Police warn of concert ticket scams ahead of high-profile gigs

Police warn of concert ticket scams ahead of high-profile gigs

Mariah Carey | Maroon 5
File photos of Mariah Carey and Adam Levine of Maroon 5. (Photo: AFP/Valery Hache, AFP/Apu Gomes)

SINGAPORE: The Singapore Police Force (SPF) warned the public to be wary of online purchase scams involving the sale of concert tickets. 

In a news release on Monday (Sep 24), the police that they had received at least 120 reports of such scams in 2017.

In these reports, the victims either did not receive the tickets or received fake/invalid tickets after payments were made. 

Ahead of several high-profile gigs in the last quarter of 2018 and first quarter of 2019, including acts like Maroon 5, Sam Smith and Mariah Carey, the police warned the public not to fall victim to scams.

READ: Sam Smith to hold first concert in Singapore on Oct 2

READ: Mariah Carey to perform in Singapore in November

READ: Maroon 5 to perform in Singapore on Mar 7 next year

Members of the pubic are advised to be wary of advertisements that list concert tickets at cheap prices that sound too good to be true. Before committing to an impulse purchase, they should read the reviews of the seller.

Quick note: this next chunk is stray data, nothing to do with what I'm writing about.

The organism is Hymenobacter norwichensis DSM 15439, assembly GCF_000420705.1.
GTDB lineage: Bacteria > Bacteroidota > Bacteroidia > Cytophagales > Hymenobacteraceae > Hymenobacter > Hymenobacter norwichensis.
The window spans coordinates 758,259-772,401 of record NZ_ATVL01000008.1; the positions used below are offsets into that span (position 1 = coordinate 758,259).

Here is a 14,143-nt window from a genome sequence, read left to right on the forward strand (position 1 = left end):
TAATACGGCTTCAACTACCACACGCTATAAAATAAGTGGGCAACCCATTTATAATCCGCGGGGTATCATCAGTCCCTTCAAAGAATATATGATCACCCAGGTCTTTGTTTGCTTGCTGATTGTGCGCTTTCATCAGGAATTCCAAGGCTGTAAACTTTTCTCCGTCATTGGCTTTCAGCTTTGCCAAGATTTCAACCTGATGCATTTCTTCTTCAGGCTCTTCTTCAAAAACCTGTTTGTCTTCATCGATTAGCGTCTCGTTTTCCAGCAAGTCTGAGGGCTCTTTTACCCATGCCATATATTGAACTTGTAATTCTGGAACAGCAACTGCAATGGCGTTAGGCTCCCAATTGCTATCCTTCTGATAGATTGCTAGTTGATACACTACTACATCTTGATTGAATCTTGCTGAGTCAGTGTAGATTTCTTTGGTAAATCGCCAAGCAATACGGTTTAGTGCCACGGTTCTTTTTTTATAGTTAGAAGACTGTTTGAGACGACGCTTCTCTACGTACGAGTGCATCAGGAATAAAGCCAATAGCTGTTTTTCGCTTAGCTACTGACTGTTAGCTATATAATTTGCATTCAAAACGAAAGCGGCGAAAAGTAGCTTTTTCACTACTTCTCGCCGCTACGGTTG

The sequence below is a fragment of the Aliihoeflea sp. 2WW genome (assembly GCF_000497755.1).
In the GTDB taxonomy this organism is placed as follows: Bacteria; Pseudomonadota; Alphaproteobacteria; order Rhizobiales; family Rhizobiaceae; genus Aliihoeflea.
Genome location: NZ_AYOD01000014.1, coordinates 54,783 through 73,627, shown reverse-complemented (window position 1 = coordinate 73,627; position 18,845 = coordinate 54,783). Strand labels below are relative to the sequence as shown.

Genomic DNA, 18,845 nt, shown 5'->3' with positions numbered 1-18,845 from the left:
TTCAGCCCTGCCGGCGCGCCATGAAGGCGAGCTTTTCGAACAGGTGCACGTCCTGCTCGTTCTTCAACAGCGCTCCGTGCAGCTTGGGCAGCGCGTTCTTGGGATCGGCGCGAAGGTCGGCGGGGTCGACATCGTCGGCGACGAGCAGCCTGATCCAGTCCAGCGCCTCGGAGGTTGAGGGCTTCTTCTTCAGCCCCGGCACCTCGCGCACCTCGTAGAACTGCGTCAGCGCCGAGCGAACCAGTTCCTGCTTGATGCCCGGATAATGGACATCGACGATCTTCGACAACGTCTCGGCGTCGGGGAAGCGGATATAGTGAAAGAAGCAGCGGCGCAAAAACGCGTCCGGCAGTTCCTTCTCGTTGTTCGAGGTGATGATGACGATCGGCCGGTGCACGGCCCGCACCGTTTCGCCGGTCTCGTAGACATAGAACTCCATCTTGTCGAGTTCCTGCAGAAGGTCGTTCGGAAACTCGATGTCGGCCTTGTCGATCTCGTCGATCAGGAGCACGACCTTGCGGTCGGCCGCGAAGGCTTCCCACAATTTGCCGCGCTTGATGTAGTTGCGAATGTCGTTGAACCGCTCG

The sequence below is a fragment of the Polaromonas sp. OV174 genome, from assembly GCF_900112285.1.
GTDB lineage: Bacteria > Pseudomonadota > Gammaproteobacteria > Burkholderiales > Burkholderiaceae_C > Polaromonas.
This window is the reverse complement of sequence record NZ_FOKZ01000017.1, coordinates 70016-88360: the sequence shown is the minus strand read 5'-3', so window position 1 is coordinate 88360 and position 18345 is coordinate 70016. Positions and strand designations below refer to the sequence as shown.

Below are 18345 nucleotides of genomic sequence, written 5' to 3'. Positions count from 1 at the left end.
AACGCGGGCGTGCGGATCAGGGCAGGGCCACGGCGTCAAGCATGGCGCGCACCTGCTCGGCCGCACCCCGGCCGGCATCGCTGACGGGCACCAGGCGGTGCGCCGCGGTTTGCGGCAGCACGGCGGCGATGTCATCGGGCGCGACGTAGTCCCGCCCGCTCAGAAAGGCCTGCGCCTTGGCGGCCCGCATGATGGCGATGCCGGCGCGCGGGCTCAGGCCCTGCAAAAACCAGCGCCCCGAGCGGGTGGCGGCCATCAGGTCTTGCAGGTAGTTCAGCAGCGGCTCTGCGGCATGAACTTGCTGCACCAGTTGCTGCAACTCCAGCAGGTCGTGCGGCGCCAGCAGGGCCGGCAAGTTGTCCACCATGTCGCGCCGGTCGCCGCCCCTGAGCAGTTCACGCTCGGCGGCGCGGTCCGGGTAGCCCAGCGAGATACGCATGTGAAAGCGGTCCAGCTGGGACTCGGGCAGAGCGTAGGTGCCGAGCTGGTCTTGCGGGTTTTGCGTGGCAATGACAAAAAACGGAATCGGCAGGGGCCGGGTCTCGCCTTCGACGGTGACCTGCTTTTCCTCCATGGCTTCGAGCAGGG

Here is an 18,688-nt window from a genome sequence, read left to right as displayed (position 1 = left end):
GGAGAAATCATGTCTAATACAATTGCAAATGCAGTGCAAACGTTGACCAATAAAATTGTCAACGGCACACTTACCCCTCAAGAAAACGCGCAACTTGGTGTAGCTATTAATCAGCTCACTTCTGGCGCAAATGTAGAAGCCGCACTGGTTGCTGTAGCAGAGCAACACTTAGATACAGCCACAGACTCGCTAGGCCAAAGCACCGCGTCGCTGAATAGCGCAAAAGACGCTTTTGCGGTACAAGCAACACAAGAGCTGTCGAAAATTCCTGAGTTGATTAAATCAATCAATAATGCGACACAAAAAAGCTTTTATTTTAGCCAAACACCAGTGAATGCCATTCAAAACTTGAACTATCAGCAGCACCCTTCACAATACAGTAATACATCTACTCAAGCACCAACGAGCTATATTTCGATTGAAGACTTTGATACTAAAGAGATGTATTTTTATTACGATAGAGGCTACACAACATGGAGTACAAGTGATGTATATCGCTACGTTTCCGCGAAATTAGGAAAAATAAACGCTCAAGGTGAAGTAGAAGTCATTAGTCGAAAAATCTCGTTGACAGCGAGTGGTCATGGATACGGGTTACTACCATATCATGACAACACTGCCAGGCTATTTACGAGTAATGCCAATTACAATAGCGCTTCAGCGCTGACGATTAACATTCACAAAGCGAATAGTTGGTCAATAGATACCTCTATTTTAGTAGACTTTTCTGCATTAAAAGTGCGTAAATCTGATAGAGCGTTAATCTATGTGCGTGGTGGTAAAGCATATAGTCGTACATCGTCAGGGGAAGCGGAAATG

Scammers may also use a local bank account or provide a copy of an NRIC/driver's licence to dupe potential victims into thinking that they are genuine sellers, the police said.

The police also advised the public to only use shopping platforms/arrangements that release their payment to the seller only upon receipt of the tickets. Alternatively, they can opt to arrange a meet-up with the seller and pay only after collecting the item.

However, the tickets may still be fake or invalid if the tickets are duplicates. Therefore, purchasing tickets only from authorised sellers remains the safest method of obtaining concert tickets.

To seek scam-related advice, members of the public may call the anti-scam helpline at 1800-722-6688 or go to www.scamalert.sg.

Source: CNA/nh

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